Most always fire protection should be a right funded by taxpayer money, usually local. However, the tragic deaths of 19 firefighters in Arizona while fighting a wild fire bring up another issue. Much of this type of activity is funded by federal tax dollars. So we all share the cost.
Much of the time fire-fighters in western rural areas are protecting homes of people who have chosen to live in a fire-prone area. Both developers and homeowners have made a choice to build in these areas that are also environmentally sensitive. This should not be permitted.
However, since such construction is allowed, developers and homeowners should pay for fire protection. Taxpayers should not be financially responsible for fire protection in an area where building should never have occurred.
Wild fire has always been a part of natural phenomena in the West. Usually caused by lightning and sometimes purposely set by native Americans, fire has been a part of natural activity for thousands of years. It had a positive effect of renewing natural growth. Today, however, the attitude seems to be that all wild fires need to be extinguished. Mostly, this is because developers and homeowners choose to build and live in areas where they should never be.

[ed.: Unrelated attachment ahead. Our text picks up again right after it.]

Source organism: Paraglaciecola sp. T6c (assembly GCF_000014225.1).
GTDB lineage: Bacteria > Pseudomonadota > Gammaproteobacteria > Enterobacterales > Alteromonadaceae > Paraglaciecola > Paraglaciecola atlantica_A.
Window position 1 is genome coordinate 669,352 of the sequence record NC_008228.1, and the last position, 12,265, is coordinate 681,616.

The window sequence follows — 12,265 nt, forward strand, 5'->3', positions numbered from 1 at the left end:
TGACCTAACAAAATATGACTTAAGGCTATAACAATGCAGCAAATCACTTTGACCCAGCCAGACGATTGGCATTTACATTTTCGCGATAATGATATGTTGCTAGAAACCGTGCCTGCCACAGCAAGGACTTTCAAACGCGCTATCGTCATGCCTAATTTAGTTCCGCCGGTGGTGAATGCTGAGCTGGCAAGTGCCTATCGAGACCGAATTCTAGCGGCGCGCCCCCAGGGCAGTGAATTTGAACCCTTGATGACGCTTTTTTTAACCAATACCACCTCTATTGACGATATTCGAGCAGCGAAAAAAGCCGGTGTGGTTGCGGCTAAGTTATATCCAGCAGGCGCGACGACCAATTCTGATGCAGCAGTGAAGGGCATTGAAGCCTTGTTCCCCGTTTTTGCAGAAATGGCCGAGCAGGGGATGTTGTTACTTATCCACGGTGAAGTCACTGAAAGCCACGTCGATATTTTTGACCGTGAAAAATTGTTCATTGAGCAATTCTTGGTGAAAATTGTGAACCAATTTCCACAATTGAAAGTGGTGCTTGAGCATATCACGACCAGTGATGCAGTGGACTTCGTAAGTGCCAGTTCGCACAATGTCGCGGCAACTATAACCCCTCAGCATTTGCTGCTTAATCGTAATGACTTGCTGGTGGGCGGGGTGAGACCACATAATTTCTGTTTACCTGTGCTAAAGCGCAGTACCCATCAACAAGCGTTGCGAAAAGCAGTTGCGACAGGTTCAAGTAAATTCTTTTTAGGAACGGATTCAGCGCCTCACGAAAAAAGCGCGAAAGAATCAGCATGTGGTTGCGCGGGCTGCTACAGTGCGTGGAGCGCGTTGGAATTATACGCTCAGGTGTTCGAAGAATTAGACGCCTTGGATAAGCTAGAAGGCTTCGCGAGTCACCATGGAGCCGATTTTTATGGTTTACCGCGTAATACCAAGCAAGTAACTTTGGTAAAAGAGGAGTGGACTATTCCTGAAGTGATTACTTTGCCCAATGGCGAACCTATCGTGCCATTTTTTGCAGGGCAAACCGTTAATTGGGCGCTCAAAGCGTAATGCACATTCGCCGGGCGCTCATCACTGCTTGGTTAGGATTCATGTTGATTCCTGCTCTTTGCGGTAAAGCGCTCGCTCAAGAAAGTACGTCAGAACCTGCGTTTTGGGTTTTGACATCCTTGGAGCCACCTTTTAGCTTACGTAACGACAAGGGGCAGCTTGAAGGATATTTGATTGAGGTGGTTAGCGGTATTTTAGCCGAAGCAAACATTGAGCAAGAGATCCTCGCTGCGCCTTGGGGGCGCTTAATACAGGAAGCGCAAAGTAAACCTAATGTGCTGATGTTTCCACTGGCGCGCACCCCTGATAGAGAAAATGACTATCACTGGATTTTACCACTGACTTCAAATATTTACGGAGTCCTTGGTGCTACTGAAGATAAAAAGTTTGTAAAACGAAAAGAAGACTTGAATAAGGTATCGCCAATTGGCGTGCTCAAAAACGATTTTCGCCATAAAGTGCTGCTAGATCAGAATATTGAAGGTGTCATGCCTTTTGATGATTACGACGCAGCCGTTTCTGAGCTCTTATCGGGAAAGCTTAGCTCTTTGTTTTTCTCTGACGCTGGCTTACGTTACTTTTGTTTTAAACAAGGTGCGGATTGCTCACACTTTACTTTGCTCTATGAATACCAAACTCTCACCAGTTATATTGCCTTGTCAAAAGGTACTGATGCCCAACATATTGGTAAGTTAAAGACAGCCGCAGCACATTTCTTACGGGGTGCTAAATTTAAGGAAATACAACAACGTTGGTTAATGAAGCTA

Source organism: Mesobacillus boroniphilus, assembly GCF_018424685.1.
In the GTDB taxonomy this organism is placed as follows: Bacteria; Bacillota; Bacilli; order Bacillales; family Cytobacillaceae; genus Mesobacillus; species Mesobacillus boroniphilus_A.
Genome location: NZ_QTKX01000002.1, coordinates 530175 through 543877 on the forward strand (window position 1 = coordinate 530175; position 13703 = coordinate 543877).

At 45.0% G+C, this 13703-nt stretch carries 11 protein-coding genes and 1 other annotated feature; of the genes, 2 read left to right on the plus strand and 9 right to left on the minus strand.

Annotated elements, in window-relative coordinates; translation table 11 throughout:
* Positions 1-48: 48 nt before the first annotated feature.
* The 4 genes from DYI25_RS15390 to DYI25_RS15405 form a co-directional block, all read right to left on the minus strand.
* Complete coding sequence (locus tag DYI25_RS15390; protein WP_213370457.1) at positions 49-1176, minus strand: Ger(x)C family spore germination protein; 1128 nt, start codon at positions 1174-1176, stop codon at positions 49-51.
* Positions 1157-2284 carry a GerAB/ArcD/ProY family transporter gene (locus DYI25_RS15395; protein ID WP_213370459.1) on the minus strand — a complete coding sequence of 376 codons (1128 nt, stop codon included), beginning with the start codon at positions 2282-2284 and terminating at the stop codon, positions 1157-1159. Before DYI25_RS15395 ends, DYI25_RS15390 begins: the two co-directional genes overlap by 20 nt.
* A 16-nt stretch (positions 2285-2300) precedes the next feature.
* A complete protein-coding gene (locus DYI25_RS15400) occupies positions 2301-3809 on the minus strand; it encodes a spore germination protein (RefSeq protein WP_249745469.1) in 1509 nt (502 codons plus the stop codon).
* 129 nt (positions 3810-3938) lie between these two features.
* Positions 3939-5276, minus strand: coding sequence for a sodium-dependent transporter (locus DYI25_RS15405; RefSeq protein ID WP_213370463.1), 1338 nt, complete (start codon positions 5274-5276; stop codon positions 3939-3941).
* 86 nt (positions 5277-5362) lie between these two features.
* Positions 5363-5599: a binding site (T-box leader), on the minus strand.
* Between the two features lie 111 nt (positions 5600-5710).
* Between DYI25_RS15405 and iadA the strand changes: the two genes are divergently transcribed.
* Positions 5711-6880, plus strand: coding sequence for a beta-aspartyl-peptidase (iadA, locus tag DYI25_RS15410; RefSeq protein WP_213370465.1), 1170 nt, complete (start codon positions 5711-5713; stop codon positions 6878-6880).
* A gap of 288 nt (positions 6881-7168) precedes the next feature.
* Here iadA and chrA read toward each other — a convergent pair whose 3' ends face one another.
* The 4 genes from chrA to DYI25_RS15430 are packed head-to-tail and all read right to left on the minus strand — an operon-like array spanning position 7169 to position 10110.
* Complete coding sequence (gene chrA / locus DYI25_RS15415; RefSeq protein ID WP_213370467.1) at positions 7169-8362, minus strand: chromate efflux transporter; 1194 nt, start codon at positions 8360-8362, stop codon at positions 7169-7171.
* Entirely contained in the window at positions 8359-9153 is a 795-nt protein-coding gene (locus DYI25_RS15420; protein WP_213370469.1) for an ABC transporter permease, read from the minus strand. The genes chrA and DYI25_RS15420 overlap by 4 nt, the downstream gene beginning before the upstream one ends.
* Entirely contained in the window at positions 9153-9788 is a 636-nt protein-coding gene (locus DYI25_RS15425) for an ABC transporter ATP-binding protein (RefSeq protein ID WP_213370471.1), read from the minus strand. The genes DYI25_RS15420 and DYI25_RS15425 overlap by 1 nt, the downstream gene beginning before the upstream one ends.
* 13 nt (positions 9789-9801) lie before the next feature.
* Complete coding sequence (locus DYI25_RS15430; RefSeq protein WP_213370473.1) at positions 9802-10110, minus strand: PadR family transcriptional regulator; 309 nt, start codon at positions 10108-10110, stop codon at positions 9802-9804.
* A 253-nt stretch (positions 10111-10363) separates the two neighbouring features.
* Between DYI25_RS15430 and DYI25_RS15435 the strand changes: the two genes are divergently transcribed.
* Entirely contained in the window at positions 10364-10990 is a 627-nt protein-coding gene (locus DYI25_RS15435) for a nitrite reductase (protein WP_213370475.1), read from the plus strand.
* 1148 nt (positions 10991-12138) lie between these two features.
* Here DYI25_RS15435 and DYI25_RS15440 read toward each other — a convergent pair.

Most fire protection should be a right funded by local taxes. However, if people choose to build and live in a fire-prone area, they should be the ones to pay the cost, not U.S. tax payers.
Larry L. Brown